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I suppose some would survive the initial effects by sheltering undeground in bunkers and tunnels, especially if we had some warning and time to build and prepare, stock up on supplies etc for a year until the skies cleared. Surviving the aftermath would be tough though as people emerged onto the surface of a blackened, charred, poisoned almost lifeless planet. Finding food to eat would probably be the biggest challenge. No crops to grow, no plants to eat, no animals to hunt, probably no seafood either as the seas would be largely dead. Starvation was what probably finished off many of the survivors the last time, nothing larger than a cat survived - so food requirements was likely a big factor in survival. Global warming, pfft, now this would be something to worry about!

Edited by Bobby

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Political, moi?

Indeed but dinosaurs extinction events, asteroids, and growing  carrots don't really need it.

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Indeed but dinosaurs extinction events, asteroids, and growing  carrots don't really need it.

So where did he make a political comment about growing carrots?

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Indeed but dinosaurs extinction events, asteroids, and growing  carrots don't really need it.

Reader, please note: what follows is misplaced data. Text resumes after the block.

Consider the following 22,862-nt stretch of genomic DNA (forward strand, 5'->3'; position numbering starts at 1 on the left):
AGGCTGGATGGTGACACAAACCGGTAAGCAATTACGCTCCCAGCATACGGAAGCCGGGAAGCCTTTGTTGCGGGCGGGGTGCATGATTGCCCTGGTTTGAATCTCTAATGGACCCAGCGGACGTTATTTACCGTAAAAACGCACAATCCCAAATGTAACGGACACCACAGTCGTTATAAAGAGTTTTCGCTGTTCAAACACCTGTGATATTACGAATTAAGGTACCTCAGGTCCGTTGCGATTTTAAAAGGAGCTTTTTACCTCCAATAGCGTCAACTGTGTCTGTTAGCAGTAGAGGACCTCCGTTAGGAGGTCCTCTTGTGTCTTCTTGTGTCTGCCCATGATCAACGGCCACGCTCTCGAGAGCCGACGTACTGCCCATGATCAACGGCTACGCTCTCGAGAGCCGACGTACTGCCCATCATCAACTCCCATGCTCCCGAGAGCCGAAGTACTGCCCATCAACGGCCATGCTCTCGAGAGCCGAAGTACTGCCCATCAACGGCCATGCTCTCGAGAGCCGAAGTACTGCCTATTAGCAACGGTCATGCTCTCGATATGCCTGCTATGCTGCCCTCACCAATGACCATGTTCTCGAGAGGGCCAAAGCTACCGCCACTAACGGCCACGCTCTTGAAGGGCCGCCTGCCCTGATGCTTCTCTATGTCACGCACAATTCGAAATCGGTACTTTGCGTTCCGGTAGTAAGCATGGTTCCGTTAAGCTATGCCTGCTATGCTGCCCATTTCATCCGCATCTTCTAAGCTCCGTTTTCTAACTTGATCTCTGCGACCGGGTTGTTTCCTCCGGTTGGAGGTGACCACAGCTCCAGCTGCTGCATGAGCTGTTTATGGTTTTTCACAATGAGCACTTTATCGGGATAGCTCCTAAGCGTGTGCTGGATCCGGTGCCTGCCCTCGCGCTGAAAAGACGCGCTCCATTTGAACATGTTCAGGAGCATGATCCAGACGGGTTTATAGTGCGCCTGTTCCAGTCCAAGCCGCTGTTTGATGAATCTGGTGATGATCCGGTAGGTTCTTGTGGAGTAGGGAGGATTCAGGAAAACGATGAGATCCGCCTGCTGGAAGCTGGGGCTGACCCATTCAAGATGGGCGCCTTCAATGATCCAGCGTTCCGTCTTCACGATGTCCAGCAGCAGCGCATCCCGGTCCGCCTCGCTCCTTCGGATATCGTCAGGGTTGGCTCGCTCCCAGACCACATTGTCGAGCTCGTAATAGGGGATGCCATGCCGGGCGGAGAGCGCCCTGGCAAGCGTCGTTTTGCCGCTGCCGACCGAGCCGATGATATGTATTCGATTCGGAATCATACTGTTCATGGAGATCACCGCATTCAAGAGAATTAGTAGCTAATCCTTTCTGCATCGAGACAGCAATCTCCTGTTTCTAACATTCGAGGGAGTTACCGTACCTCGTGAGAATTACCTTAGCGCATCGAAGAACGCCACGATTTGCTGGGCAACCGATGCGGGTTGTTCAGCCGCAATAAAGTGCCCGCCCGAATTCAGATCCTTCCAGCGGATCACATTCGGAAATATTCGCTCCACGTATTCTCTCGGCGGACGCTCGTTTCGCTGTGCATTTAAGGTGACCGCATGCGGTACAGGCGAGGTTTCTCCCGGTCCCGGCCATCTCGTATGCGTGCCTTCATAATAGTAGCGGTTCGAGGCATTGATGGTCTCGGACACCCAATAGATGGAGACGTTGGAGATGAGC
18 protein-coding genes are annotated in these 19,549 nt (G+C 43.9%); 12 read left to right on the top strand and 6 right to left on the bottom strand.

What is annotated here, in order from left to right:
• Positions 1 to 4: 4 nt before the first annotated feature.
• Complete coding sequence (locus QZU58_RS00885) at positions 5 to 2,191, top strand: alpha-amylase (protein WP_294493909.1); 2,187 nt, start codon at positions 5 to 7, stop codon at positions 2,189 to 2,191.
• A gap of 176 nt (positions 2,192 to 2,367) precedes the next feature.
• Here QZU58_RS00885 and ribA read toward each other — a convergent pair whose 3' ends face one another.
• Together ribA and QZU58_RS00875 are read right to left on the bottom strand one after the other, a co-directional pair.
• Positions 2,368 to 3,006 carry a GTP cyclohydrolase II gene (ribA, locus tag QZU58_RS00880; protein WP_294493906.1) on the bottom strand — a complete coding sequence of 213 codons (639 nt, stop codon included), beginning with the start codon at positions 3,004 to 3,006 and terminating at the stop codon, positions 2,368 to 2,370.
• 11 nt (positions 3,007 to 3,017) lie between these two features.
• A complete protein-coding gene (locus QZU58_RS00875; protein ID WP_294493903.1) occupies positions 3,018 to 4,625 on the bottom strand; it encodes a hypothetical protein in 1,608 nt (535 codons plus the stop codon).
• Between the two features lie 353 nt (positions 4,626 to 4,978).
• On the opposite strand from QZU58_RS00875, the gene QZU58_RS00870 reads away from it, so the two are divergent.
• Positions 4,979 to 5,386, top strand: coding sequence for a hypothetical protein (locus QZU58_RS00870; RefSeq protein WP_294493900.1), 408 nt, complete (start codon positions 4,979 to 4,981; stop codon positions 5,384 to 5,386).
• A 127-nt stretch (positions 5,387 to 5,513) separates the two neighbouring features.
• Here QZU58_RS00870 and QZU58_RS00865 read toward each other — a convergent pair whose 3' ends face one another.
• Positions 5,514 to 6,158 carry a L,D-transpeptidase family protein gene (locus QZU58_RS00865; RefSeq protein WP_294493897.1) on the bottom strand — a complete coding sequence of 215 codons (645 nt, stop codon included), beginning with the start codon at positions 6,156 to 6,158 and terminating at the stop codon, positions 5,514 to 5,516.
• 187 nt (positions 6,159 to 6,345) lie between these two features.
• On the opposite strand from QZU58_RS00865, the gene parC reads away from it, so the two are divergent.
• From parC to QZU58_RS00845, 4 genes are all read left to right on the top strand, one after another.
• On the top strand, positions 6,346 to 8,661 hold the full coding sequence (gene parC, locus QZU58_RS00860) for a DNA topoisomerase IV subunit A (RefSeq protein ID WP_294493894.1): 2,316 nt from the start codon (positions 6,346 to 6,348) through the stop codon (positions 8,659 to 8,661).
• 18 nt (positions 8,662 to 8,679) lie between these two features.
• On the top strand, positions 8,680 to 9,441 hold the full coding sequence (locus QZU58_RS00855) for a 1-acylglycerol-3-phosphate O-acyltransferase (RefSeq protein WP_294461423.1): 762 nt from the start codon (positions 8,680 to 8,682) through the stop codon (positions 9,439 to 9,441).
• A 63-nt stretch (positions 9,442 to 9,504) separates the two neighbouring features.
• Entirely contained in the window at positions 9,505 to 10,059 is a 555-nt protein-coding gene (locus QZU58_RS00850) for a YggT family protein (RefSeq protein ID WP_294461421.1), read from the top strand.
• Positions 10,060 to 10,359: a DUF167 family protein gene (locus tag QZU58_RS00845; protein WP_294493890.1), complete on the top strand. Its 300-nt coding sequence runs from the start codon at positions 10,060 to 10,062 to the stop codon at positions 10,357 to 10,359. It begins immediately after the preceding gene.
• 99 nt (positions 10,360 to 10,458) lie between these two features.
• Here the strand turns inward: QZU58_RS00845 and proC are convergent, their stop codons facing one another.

So, supposing there was an asteroid impact sometime next week, who (if any) would you expect to survive? Because, my guess would be that the best chance would be handed to those least capable of fending for themselves - a very different type of genetic bottleneck to the one our species is thought to have previously survived...And, do you really believe that the spectre of politics wouldn't cloud people's ideas, on how to proceed, following such a global catastrophe?

 

Because I, for one, have no doubt at all that it would: IMO, we'd be in a real-life Mad Max movie!

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So, supposing there was an asteroid impact sometime next week, who (if any) would you expect to survive? Because, my guess would be that the best chance would be handed to those least capable of fending for themselves - a very different type of genetic bottleneck to the one our species is thought to have previously survived...And, do you really believe that the spectre of politics wouldn't cloud people's ideas, on how to proceed, following such a global catastrophe?

 

Because I, for one, have no doubt at all that it would: IMO, we'd be in a real-life Mad Max movie!

 

 

Being a member of the  illuminate I can assure you that no chinless wonders will be allowed in(location yet to be decided)

You must realise that Cameron,clegg and balls are not great breeding stock, but  to his credit  call me dave  did say he was better looking than the rest but sadly still a no.